On the 9th of September 2001, an estimated audience of 2 billion people watched the destruction of the Twin Towers in New York, live on television (Giddens and Sutton, 2013: p766). The notion that information can be spread so fast and to so many receivers is still a relatively new notion to modern society but it has become such an integral part of our everyday lives. As Macionis and Plummer (2012: p762) state, “this is the time of the media”, with 73% of UK adults accessing the Internet everyday (Ons, 2013). The statistics show that modern media is a huge foundation of our everyday lives, with around 79% of the UK population in 2002 citing television as their main source of world news (Philo and Berry, 20011: p276). Yet how biased is the media we rely on and what is the source of the bias? In this essay, I will seek to address these two concerns, by analysing the forms of media and then the content of media, and examining how these two aspects could be understood as containing bias.Order now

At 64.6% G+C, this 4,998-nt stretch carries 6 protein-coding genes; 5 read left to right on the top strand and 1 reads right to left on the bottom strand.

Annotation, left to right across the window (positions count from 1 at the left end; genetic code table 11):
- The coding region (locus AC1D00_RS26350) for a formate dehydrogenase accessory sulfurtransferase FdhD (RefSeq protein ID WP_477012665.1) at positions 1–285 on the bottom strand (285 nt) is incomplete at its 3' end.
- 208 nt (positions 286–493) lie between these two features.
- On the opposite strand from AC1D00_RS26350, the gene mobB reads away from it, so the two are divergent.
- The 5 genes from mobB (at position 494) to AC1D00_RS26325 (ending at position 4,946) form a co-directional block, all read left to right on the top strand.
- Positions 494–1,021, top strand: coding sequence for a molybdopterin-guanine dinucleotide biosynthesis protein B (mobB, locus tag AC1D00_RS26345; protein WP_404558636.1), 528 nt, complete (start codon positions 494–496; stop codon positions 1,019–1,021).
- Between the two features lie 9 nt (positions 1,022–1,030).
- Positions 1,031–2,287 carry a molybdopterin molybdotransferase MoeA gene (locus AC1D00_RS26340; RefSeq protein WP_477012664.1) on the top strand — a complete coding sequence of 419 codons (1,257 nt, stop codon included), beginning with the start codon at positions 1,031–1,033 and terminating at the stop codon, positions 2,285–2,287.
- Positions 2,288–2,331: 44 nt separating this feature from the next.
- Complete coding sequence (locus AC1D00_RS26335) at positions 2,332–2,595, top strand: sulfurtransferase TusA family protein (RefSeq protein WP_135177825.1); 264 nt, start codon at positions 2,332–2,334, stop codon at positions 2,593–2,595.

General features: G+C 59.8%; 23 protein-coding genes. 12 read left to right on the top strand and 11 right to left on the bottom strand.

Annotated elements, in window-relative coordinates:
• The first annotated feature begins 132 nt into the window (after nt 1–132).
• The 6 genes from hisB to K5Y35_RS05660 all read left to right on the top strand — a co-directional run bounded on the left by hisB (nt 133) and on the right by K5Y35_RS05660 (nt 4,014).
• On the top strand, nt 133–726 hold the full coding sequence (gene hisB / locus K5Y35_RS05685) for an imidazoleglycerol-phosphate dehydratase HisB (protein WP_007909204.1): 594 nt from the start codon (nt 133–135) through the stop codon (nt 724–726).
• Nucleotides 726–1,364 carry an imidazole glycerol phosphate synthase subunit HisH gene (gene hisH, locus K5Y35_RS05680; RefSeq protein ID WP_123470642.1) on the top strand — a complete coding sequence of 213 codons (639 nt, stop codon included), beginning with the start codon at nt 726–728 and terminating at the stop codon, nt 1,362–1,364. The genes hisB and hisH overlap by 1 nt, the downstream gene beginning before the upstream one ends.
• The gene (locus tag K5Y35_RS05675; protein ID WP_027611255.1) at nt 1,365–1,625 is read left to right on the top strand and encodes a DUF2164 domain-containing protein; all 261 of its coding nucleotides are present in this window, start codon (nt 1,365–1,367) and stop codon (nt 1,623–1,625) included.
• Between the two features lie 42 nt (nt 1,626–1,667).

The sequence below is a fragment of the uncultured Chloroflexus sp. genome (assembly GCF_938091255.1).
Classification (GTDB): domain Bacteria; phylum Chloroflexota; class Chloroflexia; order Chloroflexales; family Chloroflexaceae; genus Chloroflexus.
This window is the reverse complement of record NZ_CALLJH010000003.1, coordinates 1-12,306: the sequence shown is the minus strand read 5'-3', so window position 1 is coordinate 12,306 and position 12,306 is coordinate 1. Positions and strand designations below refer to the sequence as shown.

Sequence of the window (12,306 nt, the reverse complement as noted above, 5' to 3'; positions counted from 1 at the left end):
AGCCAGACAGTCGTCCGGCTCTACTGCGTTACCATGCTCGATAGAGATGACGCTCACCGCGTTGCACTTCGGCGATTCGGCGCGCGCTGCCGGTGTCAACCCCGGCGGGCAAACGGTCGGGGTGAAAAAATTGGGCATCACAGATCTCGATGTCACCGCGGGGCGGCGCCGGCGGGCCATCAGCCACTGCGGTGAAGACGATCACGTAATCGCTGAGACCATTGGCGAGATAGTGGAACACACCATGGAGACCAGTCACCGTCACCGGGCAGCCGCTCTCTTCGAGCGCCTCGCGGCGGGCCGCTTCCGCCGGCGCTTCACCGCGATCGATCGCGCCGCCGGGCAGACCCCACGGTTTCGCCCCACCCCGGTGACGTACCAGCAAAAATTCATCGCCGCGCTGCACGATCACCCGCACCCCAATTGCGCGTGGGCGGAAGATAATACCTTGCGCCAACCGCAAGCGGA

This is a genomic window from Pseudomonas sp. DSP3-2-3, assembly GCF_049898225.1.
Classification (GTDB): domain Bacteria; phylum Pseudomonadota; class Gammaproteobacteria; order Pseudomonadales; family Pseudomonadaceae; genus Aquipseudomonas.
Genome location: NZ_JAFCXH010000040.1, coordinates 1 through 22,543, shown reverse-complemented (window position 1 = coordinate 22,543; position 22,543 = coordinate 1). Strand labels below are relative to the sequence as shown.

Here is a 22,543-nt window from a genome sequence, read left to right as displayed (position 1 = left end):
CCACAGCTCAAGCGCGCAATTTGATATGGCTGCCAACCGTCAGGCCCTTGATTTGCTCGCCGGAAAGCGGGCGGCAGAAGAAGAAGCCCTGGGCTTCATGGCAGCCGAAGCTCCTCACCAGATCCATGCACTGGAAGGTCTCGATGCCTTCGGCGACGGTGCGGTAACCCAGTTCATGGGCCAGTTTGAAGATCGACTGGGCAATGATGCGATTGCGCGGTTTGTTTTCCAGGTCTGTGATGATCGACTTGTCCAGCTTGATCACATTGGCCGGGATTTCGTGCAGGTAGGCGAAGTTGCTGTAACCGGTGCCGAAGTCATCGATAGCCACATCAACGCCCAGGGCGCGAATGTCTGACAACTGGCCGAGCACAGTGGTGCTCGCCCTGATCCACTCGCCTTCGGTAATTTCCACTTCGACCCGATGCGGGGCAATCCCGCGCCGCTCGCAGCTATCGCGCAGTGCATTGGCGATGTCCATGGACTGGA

Over the course of human history it can be seen that the forms of media that have been used can be separated into four broad categories. There are oral cultures, which originated around 100, 000 years ago and are where speech is the only, or primary, means of communication (Macionis and Plummer, 2012: p766). There are writing cultures, where written languages are developed and become the most effective means of communication (ibid). Print cultures developed more recently, beginning with the invention of movable type printing in China as early as 1040 AD, and then more famously by Johannes Gutenberg in Germany around 1450 AD (ibid; Fulcher and Scott, 2011: p360). Finally there are electronic cultures, which are currently what most of humanity’s communic. .
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